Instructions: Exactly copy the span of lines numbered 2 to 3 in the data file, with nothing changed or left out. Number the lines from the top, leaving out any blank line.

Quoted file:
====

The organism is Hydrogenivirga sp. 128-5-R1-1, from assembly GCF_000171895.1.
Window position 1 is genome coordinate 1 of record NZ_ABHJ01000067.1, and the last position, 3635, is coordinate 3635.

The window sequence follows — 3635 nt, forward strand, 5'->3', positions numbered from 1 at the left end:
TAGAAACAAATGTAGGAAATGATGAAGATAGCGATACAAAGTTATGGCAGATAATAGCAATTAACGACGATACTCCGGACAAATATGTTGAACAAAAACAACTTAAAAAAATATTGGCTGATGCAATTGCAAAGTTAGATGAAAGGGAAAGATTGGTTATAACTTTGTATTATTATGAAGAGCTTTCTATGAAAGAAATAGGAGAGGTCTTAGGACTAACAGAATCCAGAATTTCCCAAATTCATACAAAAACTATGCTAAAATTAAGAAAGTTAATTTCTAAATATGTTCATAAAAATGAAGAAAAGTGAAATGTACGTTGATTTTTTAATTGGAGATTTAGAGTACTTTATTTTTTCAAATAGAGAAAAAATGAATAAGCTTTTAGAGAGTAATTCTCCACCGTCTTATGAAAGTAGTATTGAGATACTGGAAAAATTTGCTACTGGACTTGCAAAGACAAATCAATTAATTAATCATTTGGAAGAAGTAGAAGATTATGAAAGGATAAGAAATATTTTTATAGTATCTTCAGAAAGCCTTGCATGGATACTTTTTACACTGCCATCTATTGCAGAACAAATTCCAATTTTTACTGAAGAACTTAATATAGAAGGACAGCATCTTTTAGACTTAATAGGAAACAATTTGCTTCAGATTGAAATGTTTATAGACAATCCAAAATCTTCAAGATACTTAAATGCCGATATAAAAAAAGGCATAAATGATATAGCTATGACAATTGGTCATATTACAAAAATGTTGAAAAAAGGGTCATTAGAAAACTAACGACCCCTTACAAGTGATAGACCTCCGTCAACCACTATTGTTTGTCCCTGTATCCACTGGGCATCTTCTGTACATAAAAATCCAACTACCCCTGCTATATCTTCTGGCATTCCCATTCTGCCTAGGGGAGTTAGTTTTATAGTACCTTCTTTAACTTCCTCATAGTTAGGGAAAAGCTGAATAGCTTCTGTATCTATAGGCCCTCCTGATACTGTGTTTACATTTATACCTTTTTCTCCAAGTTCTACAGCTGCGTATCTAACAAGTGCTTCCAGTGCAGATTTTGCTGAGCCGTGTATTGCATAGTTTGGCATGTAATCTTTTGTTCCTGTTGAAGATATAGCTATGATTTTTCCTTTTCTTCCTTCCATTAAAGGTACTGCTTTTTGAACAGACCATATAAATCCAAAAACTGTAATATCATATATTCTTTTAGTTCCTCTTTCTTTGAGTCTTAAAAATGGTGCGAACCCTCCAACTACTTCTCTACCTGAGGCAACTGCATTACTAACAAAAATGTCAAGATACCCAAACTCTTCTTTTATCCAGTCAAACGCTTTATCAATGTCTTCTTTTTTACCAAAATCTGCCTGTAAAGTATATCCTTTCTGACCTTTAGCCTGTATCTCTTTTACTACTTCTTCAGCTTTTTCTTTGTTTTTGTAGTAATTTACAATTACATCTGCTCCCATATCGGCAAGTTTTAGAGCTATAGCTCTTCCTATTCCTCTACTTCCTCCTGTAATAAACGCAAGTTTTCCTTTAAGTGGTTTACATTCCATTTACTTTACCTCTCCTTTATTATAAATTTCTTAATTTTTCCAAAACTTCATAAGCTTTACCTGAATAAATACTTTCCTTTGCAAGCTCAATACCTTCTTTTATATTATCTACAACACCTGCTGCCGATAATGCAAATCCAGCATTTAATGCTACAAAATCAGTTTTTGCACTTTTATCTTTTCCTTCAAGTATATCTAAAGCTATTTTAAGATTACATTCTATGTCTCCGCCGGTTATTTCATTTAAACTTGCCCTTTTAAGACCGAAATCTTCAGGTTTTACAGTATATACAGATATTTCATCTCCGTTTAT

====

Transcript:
Window position 1 is genome coordinate 1 of record NZ_ABHJ01000067.1, and the last position, 3635, is coordinate 3635.

The window sequence follows — 3635 nt, forward strand, 5'->3', positions numbered from 1 at the left end: